The Blockchain Behind Pink Taxi

There are many uses for blockchain technology, including a cab company exclusively for women.

Leah Zitter
Read +
Follow Us

New products and services that empower women are cropping up all the time, most recently a cab service exclusively for women called Pink Taxi. What sets Pink Taxi apart is how it uses blockchain to manage its systems.

The Blockchain Behind Pink Taxi

Pink Taxi first got its start in Britain back in 2006. The company’s Advisory Head? None other than famed antivirus software developer, John McAfee. Since its creation, Pink Taxi has spread to over 18 countries and 50 cities including the United States, Russia, Iran, the UAE, South Africa, Lebanon, Pakistan, Mexico, India, Australia, Turkey, and Kuwait.

The reason behind the company’s creation centers around safety. Over 54% of women ages 18-34 get assaulted in taxis each day according to Pink Taxi. With this statistic, women from various cultures often feel uncomfortable stepping into male-driven cabs. As an alternative, women can choose the hot pink Nissan taxis and comprehensive blockchain network of Pink Taxi.

The blockchain network powering Pink Taxi takes 50 international Pink Taxi fleets and bundles them on a distributed network for better communication and more attractive rates. No need to pay with credit card or cash. Instead, the customer can download a certain amount of Ethereum-based Pink Taxi Tokens (PTT) to her digital wallet.

Smart contracts automatically transfer that payment to the driver at the end of the trip. Payment is faster than regular taxi services since drivers don’t need to wait for their fees. The blockchain technology also allows Pink Taxi to cut out third parties like managers or accountants, so drivers get more of their money while customers pay less.

As for conflicts along the way, Pink Taxi moderators can turn to blockchain’s immutable ledger for unscrambling events and solving situations. Additionally, in contrast to “regular” taxi services, the blockchain ledger enables real-time communication between all users. As a result, all fleets can interconnect at any given moment.

When it comes to safety, Pink Taxi rises above the competition. Customers who want a certain car or driver can use the blockchain to check technical details of vehicles and screen each driver’s history. So, customers see a driver’s place of origin, driving history, education, and anything else drivers feel comfortable sharing.

Some Pink Taxi companies employ drivers who are trained in child care to look after unaccompanied children over seven years old. Parents can use the blockchain to follow their child’s journey in real time, as well to track the exact location of the car at all times. It’s no wonder that Pink Taxi receives more than 100,000 applicants and logs about 700,000 passengers a year.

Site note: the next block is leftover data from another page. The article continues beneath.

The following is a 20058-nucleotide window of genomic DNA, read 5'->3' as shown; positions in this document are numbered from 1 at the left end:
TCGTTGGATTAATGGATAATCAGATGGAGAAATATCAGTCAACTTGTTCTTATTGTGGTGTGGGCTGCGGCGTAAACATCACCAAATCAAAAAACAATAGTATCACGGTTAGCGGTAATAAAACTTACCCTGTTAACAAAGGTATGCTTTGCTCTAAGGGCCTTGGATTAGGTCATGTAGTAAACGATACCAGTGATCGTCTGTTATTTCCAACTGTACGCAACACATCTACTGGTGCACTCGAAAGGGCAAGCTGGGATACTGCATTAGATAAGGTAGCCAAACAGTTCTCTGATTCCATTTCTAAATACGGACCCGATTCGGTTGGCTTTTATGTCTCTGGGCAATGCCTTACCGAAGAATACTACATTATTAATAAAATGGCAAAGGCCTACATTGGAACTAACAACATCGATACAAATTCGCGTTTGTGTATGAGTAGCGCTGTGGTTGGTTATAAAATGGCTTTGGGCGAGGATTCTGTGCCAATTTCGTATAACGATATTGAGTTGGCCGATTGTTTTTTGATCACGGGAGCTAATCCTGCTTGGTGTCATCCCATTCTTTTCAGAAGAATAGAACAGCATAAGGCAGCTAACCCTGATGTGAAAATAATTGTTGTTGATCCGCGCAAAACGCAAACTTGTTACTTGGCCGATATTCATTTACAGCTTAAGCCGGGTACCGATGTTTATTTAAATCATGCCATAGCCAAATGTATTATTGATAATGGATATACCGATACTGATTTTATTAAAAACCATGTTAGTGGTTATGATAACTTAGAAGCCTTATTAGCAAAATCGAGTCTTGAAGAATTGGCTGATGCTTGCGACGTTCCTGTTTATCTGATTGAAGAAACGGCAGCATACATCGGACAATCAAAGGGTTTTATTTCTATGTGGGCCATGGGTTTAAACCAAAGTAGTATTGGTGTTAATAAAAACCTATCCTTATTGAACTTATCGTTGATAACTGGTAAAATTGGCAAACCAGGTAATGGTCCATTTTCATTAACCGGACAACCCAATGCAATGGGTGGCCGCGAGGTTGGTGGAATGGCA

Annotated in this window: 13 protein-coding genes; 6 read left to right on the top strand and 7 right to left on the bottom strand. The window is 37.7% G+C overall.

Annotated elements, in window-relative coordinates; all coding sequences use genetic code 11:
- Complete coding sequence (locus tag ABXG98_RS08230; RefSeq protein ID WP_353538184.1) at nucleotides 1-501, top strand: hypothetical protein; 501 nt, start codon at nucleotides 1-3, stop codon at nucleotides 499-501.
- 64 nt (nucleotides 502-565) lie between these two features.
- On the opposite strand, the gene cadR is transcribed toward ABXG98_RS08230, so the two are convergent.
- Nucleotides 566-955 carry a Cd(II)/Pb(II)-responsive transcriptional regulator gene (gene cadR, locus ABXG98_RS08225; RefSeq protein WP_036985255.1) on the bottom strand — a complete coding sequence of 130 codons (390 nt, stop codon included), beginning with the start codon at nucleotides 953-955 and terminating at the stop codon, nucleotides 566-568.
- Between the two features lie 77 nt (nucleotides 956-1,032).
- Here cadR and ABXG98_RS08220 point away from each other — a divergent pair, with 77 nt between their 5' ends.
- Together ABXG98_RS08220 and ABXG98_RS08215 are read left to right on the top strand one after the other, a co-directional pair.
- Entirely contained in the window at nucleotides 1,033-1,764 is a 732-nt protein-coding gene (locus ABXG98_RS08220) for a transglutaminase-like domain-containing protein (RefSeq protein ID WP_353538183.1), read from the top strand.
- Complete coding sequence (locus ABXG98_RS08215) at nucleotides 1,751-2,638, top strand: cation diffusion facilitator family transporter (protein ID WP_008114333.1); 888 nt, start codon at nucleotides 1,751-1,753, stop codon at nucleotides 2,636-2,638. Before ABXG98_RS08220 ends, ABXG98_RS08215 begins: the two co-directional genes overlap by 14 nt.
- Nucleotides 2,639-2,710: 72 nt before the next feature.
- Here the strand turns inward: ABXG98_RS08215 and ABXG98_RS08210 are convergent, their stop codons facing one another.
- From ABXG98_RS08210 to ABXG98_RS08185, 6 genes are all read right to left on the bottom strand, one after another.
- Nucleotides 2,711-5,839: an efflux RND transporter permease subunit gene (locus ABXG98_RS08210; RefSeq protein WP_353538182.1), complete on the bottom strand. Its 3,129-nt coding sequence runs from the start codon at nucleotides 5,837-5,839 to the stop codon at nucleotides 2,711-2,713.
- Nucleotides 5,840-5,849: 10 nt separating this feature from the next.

In fact, it’s predicted to serve an estimated 30 million customers by 2020.

The Ethics Behind Pink Taxi

In 2016, New York City Police Commissioner Bill Bratton told New York City's young women to buddy up because of the sexual assault incidences rising in cabs. “We are aware – too aware – of our safety,” Prachi Gupta told Cosmopolitan. “What we need to hear from a public official is not how to better anticipate our rapes, but how he plans to crackdown on crime and prevent it from happening.”

Despite its usefulness, Pink Taxi is the car version of a million “don’t get raped” products like the drug-sensing nail polish women can paint onto their fingertips and dip into drinks. Critics wonder whether these services and products commodify the “don’t get raped” industry, rather than diffuse the danger.

There’s no doubt that the numbers of women who are sexually molested on public transportation is appalling. In 2014, a study done by YouGov found that New York was the safest of 16 large cities to hitch a cab. In comparison, a woman or girl is murdered every 18 hours in Argentina, primarily from sexual assault on public transport.

“Ninety-nine sexual assault cases,” Javier Miglino, lawyer and founder of NGO Let's Defend Buenos Aires told MotherBoard, “are done by taxi drivers." In Karachi, 55% of female commuters who use public transport face sexual harassment, according to University of Karachi (KU) public administration department Professor Syeda Hoor Ul Ain.

The 2014 YouGov study reported that female passengers are regularly harassed in Delhi, Bogota, Mexico City, Tokyo, and Lima. America may be relatively safe, but a 2014 article in The Daily Beast recapped multiple instances of sexual harassment from male Uber drivers. Meanwhile, UK newspaper The Guardian reported that reports of sexual assault in the UK have risen by 20% between 2014 and 2017, while the Wall Street Journal described a 6% increase in incidents between 2014 and 2015.

It’s no surprise that women, both drivers and passengers, are looking for an option like Pink Taxi that prioritizes their safety. However, the question remains... why do women have to take themselves out of spaces shared by men? Shouldn’t men be educated or risk the consequences? “I like the idea of the taxi service,” notes Huffington Post blogger, Soraya Chemaly.

“It offers a momentary respite. I hate it because that respite, useless to another woman, dissolves the minute a person exits the car. What if she can’t afford the car? What if the car drops her off at home where her ex-boyfriend rapes her? What if her housemate does?” Zerlina Maxwell topped off the complaint with a provocative suggestion. We have to teach boys not to rape, or grow up to abuse children and women whom they feel they own.

Create such a world and we don’t need Pink Taxi. What do you think?